Snowcapped mountains pierce a blue dream of sky. Rocky shorelines and sandy beaches fringe busy waterways. Ancient old-growth forests and brilliant flower gardens overflow with color. Despite sharing this dramatic setting as well as a common history, Vancouver and Victoria offer two distinct personalities.
Big, brash, and ultramodern, Vancouver lies on Canada’s west coast mainland, sandwiched between the Coast Mountains and the sparkling Pacific Ocean. With a population of two million, this is the largest city in British Columbia. Explore gleaming world-class museums, vibrant nightlife, and creative cuisine here.
Across the Georgia Strait on Vancouver Island, the smaller, more refined provincial capital of Victoria also takes full advantage of its natural landscape, but in a more genteel form. Expect manicured gardens and afternoon tea. Victorians will be quick to tell you that the weather is nicer and the pace is slower than in Vancouver—and they are right on both accounts.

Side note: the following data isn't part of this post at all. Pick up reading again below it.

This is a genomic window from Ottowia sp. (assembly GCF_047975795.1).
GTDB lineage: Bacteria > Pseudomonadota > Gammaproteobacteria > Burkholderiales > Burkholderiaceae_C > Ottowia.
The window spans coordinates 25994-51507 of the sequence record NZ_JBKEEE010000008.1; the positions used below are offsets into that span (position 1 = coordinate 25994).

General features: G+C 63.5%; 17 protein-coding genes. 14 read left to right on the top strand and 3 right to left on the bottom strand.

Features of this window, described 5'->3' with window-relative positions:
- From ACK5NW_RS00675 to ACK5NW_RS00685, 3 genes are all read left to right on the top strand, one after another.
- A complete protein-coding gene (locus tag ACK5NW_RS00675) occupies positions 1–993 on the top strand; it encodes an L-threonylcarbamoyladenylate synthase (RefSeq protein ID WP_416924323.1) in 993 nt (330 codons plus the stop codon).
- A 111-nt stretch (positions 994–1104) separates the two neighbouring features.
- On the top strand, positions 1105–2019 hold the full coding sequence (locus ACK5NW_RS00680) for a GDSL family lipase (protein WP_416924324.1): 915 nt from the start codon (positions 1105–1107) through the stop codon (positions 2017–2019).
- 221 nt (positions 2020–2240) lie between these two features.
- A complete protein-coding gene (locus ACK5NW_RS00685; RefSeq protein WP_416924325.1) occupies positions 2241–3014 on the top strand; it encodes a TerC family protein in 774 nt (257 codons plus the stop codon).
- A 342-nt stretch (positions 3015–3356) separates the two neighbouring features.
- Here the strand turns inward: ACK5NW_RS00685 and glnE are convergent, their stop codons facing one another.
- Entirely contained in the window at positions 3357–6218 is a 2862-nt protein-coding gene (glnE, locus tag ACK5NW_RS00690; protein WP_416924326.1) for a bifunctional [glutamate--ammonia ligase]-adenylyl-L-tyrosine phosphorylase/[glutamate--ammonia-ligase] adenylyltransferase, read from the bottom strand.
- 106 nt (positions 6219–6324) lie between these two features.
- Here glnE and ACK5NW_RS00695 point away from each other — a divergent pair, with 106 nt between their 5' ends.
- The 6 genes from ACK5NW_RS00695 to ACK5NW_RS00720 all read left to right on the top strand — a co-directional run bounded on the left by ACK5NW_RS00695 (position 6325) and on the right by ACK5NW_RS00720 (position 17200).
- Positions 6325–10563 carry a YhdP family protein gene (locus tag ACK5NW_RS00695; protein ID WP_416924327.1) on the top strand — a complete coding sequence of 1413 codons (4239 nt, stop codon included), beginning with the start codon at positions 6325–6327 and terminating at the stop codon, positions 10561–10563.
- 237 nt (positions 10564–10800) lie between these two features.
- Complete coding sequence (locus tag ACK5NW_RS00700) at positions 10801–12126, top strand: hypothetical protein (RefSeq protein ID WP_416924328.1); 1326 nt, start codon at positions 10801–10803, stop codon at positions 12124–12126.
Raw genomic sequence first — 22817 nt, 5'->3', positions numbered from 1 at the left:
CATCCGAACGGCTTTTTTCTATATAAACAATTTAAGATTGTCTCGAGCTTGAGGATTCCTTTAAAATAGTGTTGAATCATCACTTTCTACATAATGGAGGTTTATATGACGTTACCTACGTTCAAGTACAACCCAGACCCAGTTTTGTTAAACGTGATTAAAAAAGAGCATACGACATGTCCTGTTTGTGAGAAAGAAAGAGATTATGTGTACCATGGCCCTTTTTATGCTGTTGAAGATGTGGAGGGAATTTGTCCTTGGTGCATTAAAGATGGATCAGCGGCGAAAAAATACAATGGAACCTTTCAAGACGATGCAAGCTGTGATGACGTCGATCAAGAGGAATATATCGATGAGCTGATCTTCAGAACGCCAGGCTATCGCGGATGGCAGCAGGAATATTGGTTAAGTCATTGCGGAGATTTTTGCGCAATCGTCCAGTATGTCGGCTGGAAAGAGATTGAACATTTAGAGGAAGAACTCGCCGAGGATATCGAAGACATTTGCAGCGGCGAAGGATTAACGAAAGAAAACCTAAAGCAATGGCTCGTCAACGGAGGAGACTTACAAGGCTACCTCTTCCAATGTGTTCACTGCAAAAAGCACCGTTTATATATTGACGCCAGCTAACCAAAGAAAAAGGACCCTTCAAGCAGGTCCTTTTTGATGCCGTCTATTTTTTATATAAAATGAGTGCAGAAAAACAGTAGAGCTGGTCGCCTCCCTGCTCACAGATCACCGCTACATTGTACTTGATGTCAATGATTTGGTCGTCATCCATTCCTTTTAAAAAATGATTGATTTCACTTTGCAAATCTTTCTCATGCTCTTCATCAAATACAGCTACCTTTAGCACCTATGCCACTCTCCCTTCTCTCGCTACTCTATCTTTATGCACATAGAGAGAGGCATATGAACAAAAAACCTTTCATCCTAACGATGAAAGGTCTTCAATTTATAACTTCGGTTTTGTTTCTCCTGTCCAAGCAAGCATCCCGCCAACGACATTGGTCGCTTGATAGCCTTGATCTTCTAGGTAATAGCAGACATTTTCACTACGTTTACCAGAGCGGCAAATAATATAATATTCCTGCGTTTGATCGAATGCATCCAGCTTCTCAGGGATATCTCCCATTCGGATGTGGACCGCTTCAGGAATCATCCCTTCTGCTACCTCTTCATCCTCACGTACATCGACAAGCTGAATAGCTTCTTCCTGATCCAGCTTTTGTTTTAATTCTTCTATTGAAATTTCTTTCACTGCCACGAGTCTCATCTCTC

While Vancouver and Victoria get most of the attention, the call of the wild draws locals and visitors alike to venture beyond the suburban sprawl and into the surrounding wilderness. A scenic two-hour drive north of Vancouver is Whistler, best known for world-class skiing and snowboarding—including the possibility of glacier skiing even in midsummer. Vancouver Island also beckons visitors to the outdoors. Hike the rugged West Coast Trail, surf the waves at Tofino, or dive amid shipwrecks from Nanaimo.
The two cities and their easily accessible surroundings create a world of vacation opportunities. Make reservations at a historical bed-and-breakfast or wilderness lodge. Boil up a feast of crab purchased right on the dock. Try stand-up paddleboarding. Soak up the sights, sounds, and smells of these cities by the sea.
Excerpted from the Sixth Edition of Moon Vancouver & Victoria.